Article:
Camera Review: Pentax K-30
JULY 02, 2012
By Dan Havlik
As far as camera introductions go, it was one of the stranger—though not unenjoyable—experiences I've had. To help launch its new Pentax K-30 digital SLR for prosumers and photo enthusiasts, Pentax gave select members of the press early sample units of the camera and then put us on a large, rented double-decker tour bus and drove us around to some of the biggest tourist sites in New York City.
And yes, we were asked to take pictures … lots of pictures.
That the event happened to take place on one of the hottest and longest (aka summer solstice) days of the year was only part of the "fun." The important part though was the K-30, a fully weather-sealed, small beast of a digital SLR that uses a 16-megapixel, APS-C sized CMOS image sensor with an image capture area of 23.7 x 15.7 millimeters.
So no, this isn't a full-frame DSLR and, unlike the recent spate of full-frame sensor cameras introduced by Nikon and Canon, the Pentax K-30 is not targeted at professionals but, rather, photo enthusiasts and prosumers. And with a price tag of $849, body only; or $899 for a Pentax K-30 kit that includes the DA L 18-55mm zoom lens, it's not nearly as expensive as the Nikon D800, Canon 5D Mark III, etc.
For professional photographers who might still have a stash of their favorite Pentax lenses lying around, the K-30 makes a very viable "second" camera option for when you don't want to bring the heavy gear but still need a durable digital SLR that can shoot high-quality images. For aspiring pros and enthusiasts who want a sophisticated camera but aren't necessarily tied to Nikon or Canon systems, the Pentax K-30 is a great all-around shooter to get your feet wet with for more serious photography.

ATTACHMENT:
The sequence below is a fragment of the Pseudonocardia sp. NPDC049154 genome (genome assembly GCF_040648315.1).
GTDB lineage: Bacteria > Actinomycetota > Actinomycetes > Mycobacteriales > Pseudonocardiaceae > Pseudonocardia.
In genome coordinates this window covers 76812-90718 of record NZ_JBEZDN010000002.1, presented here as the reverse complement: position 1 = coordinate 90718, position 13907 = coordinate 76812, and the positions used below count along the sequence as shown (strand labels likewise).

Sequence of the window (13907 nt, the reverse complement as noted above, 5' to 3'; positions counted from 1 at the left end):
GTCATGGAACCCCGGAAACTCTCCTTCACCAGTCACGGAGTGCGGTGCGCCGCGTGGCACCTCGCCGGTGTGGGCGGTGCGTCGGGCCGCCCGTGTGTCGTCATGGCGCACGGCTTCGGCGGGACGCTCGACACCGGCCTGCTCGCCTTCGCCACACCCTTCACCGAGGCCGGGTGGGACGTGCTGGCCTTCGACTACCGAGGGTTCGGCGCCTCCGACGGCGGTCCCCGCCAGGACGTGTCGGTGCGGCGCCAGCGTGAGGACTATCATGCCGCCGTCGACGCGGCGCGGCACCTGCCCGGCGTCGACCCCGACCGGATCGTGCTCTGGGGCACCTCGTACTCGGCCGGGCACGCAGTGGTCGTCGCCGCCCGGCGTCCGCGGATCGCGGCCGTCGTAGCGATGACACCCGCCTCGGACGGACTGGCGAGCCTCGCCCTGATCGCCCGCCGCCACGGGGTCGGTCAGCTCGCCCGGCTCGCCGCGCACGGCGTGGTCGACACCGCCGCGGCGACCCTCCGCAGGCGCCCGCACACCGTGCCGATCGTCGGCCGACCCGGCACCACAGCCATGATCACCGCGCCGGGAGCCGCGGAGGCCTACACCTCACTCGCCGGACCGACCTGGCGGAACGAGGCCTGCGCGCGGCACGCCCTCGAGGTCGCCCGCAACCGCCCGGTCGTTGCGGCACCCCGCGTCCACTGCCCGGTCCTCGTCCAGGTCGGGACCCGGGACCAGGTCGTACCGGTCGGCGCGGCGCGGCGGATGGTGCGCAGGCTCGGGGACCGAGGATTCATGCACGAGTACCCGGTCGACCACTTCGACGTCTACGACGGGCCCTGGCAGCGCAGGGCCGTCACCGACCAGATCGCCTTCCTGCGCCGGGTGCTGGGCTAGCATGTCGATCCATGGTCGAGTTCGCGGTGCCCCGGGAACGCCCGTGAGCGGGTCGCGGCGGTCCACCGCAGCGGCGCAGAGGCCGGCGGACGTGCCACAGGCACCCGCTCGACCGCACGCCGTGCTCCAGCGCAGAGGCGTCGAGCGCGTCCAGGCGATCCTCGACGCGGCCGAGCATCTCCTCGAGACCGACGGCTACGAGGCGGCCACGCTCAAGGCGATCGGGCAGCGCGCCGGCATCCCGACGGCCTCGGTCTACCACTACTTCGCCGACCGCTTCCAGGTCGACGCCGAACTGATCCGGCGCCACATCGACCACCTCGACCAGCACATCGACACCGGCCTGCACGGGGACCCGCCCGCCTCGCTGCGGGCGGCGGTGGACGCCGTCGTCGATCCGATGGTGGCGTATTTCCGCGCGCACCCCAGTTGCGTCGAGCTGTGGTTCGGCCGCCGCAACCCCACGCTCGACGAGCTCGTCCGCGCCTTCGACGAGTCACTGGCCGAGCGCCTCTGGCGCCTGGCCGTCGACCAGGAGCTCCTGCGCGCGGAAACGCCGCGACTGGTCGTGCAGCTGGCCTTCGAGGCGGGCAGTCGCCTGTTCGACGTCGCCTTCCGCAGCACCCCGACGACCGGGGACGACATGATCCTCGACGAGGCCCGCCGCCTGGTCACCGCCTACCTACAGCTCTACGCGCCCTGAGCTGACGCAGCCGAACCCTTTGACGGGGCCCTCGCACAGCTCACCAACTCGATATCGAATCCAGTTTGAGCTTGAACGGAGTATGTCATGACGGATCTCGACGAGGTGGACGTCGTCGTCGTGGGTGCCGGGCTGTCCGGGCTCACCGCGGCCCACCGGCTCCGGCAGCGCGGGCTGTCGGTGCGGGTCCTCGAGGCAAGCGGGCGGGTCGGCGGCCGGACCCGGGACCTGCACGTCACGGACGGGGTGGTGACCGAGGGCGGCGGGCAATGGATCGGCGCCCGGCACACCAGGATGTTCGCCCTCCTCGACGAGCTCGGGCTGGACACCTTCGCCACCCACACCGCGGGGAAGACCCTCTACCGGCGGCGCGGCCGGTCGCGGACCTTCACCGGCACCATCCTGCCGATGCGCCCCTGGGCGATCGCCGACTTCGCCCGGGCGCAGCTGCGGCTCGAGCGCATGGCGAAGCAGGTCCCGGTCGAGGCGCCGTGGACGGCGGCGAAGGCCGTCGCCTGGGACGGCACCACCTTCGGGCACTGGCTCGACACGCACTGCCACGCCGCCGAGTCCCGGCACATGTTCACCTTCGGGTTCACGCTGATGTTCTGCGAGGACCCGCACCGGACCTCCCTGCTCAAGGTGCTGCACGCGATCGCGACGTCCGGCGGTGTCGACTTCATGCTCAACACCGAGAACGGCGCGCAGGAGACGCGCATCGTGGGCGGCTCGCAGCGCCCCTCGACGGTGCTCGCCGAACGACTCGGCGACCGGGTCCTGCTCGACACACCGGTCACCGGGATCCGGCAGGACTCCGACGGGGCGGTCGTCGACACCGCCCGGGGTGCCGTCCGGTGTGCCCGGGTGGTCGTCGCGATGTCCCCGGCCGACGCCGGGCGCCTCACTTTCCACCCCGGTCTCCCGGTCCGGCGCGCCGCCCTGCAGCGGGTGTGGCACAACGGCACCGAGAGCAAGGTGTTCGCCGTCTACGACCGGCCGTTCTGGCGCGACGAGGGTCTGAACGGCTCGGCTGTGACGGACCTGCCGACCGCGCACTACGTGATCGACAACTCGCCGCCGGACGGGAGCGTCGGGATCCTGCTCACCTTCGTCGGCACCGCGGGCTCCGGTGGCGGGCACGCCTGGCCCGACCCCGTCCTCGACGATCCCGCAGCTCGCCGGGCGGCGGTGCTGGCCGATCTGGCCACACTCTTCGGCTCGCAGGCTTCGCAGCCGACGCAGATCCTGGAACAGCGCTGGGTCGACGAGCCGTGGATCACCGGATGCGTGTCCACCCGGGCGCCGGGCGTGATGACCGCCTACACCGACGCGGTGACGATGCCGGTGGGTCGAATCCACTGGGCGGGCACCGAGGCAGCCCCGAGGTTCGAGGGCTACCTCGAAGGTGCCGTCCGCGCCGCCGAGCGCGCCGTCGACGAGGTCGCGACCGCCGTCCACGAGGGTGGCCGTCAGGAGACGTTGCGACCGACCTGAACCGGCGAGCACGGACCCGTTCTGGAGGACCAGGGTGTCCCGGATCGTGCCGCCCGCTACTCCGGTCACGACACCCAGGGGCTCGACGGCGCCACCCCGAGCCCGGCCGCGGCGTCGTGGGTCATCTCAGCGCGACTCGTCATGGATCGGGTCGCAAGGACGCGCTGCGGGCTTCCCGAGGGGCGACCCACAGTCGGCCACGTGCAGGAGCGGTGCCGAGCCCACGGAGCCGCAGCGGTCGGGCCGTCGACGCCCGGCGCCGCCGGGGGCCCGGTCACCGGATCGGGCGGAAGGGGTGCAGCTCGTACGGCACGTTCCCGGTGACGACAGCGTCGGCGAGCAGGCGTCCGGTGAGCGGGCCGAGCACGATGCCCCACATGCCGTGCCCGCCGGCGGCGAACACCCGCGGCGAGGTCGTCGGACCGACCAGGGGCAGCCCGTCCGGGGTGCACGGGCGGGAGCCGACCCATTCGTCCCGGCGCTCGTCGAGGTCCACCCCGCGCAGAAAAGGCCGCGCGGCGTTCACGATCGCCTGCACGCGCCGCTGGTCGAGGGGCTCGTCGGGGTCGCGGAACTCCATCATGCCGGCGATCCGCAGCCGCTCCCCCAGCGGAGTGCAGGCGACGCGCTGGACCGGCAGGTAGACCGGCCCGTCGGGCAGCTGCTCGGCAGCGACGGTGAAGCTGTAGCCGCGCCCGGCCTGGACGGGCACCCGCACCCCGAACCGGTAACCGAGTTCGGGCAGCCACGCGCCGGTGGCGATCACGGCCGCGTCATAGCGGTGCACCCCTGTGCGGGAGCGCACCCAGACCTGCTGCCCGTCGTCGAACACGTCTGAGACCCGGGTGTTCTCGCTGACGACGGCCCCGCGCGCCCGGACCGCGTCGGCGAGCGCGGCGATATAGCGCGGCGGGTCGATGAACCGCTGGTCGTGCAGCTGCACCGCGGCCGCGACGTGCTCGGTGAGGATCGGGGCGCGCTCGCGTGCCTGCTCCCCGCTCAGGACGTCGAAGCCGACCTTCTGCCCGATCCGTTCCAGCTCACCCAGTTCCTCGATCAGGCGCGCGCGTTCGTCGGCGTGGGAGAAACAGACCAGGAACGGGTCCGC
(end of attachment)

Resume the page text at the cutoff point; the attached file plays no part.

Let's take a closer look.
As mentioned already, the Pentax K-30 is a tough beast of a camera though it doesn't feel that way. Its dimensions are 5.1 x 3.8 x 2.8 inches and it weighs 23 ounces, making it slightly smaller and lighter than the 16.3-megapixel K-5, Pentax's top-of-the-line (at the time of this writing) digital SLR, which we gave a positive review last year.
Unlike the all-metal K-5 ($1,599), the less expensive K-30 is primarily made from polycarbonate. But where some polycarbonate cameras can feel "plastic-y," the Pentax K-30 handles like a higher-end camera. Part of this is due to the camera's weather sealing, which is noticeable in the extensive use of rubber on the exterior (including over the port covers); the camera's tight, angular build with its sharp, jutting pentaprism (which houses the pop-up flash); and it's very comfortable, large handgrip that has a notched slot for your forefinger.